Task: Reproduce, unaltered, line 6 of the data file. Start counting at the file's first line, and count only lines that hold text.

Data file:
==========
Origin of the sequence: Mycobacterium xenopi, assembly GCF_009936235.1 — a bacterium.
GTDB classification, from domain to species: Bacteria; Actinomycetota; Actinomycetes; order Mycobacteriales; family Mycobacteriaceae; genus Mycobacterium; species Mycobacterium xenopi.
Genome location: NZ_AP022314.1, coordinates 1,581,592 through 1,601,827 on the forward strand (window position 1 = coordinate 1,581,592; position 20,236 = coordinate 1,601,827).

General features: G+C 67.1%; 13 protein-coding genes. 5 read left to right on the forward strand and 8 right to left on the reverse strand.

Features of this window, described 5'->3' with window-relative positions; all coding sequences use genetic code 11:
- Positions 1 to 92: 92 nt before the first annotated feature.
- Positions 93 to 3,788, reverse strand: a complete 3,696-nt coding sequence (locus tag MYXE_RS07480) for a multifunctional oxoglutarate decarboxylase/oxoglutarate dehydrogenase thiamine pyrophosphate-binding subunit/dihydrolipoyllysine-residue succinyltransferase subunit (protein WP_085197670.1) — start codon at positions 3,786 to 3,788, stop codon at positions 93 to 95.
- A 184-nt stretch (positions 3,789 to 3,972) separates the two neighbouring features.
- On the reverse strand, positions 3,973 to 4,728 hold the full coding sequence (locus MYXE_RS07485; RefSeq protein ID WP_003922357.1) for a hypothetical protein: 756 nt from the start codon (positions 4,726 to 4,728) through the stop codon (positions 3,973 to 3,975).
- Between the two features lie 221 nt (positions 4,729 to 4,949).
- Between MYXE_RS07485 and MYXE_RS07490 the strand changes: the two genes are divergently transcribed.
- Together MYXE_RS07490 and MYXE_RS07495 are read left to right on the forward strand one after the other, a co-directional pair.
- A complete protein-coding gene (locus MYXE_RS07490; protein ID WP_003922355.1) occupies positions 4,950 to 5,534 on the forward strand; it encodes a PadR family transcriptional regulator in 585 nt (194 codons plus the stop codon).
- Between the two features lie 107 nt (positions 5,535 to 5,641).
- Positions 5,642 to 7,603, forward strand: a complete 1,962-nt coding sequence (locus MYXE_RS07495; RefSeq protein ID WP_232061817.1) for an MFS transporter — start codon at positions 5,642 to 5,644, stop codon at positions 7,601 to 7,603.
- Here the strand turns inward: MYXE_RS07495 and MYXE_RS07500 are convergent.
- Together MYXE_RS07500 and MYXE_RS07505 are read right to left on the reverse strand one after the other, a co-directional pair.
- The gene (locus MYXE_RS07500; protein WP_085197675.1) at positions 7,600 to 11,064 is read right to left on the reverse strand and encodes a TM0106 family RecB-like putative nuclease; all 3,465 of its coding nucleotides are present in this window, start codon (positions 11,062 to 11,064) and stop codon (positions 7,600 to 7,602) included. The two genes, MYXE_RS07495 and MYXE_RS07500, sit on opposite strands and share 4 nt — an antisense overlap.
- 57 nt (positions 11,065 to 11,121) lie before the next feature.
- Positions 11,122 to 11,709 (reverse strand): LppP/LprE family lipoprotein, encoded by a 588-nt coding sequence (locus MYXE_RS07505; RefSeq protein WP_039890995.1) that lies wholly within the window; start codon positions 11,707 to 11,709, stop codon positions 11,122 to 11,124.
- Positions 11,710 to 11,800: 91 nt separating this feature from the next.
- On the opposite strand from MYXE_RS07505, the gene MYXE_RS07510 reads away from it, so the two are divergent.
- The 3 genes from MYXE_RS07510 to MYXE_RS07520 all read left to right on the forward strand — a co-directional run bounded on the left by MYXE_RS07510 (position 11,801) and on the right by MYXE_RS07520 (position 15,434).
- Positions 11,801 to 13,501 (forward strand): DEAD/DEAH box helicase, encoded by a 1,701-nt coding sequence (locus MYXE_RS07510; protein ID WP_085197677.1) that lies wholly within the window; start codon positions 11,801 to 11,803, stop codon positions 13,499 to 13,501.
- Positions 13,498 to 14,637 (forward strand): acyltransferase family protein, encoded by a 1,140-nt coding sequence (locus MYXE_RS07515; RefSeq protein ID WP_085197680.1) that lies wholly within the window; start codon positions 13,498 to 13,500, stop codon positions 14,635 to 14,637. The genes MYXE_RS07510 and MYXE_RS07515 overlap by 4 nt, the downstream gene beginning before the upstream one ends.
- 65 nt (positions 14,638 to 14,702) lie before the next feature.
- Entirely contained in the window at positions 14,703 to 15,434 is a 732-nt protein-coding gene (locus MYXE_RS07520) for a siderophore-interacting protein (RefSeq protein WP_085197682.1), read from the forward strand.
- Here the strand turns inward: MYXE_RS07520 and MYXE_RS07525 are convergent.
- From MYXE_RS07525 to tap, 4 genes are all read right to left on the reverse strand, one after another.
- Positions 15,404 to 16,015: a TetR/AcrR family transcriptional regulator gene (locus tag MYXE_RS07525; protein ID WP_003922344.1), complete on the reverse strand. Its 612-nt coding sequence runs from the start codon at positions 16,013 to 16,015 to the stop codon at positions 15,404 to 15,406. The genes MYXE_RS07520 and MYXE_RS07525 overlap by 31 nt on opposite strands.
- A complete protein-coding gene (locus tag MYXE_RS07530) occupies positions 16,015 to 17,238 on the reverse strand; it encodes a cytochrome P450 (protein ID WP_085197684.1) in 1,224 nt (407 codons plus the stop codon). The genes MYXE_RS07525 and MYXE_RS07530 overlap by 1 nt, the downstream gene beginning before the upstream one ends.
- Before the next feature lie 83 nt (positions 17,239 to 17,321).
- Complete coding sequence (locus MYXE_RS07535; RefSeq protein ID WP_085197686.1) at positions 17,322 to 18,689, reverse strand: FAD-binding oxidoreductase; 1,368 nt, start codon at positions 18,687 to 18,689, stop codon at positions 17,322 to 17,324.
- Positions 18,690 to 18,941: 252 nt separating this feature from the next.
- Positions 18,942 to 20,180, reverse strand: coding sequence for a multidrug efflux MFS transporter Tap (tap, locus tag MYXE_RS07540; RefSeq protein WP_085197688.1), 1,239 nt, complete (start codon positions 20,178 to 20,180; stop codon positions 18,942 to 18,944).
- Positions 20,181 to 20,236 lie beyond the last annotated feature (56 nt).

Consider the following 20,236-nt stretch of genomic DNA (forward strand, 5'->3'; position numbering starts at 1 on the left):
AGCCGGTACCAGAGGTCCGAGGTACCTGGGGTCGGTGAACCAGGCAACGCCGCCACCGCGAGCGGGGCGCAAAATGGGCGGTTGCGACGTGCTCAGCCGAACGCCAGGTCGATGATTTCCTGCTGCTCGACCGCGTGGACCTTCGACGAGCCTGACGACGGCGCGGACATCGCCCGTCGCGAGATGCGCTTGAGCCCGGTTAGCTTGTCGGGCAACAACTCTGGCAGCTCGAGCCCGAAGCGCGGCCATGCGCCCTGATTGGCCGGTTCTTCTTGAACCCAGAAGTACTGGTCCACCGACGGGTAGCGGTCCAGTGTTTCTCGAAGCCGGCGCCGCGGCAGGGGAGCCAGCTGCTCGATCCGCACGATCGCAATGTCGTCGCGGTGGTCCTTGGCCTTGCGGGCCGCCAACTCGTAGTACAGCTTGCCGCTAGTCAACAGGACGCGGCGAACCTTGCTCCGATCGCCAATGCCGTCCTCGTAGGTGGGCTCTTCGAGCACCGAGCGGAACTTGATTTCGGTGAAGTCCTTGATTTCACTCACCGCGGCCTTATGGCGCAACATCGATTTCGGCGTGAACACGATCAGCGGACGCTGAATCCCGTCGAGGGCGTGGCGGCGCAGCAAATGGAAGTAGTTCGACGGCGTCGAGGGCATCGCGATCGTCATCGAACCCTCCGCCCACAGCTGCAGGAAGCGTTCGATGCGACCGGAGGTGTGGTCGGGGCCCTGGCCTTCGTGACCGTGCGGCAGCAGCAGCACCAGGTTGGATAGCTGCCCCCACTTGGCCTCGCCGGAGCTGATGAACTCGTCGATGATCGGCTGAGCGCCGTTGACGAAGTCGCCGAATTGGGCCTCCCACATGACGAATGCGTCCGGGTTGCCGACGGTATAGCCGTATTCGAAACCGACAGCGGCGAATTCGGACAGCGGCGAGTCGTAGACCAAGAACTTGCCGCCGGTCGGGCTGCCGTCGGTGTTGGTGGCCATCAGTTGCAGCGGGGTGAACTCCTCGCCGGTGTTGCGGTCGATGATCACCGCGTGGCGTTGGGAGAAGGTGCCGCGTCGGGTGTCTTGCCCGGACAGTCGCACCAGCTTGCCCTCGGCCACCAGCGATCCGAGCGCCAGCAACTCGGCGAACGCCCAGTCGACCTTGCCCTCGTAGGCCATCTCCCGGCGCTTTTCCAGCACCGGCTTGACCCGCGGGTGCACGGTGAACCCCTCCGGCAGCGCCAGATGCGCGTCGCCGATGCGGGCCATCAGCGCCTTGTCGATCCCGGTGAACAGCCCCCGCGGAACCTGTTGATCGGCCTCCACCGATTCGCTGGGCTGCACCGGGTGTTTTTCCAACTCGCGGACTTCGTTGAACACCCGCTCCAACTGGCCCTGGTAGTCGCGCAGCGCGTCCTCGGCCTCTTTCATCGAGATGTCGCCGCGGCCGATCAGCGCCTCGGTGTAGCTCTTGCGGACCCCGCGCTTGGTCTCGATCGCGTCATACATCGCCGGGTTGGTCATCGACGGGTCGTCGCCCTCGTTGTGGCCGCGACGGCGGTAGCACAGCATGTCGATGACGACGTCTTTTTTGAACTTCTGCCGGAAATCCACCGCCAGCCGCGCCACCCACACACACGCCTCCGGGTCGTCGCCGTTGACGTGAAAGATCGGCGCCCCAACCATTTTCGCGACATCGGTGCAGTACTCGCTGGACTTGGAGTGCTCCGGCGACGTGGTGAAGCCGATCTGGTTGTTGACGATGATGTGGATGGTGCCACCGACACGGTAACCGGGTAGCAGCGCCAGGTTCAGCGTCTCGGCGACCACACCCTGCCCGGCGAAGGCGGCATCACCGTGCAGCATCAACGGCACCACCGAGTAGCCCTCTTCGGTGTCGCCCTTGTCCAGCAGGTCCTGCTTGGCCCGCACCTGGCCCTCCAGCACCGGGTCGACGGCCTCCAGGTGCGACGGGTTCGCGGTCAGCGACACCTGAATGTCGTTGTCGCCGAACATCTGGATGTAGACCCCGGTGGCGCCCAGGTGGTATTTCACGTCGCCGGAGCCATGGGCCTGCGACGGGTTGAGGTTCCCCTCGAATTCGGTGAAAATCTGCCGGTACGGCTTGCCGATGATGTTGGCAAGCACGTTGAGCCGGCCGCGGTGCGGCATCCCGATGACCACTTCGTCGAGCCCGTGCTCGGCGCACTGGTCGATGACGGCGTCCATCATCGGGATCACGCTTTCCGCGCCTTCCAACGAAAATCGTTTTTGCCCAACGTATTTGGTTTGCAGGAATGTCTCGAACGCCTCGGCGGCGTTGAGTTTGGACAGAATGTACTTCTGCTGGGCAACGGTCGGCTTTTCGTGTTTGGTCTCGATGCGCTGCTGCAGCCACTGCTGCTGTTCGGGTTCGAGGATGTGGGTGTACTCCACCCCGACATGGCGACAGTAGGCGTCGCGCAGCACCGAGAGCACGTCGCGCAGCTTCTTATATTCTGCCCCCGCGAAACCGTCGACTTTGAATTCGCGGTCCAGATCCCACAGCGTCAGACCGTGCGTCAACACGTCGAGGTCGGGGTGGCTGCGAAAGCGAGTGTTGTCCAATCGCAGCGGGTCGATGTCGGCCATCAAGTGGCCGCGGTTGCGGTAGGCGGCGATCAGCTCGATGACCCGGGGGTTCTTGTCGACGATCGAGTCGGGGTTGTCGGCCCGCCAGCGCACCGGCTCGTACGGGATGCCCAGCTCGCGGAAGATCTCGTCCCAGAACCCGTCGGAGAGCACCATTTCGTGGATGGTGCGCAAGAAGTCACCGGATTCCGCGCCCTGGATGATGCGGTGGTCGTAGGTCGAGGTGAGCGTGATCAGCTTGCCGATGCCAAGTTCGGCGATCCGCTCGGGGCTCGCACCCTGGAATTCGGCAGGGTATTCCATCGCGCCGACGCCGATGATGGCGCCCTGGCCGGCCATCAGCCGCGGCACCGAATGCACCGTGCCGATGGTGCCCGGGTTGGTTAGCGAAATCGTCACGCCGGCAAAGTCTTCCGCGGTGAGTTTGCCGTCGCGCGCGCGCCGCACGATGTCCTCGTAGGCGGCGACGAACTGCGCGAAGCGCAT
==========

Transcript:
- Positions 1 to 92: 92 nt before the first annotated feature.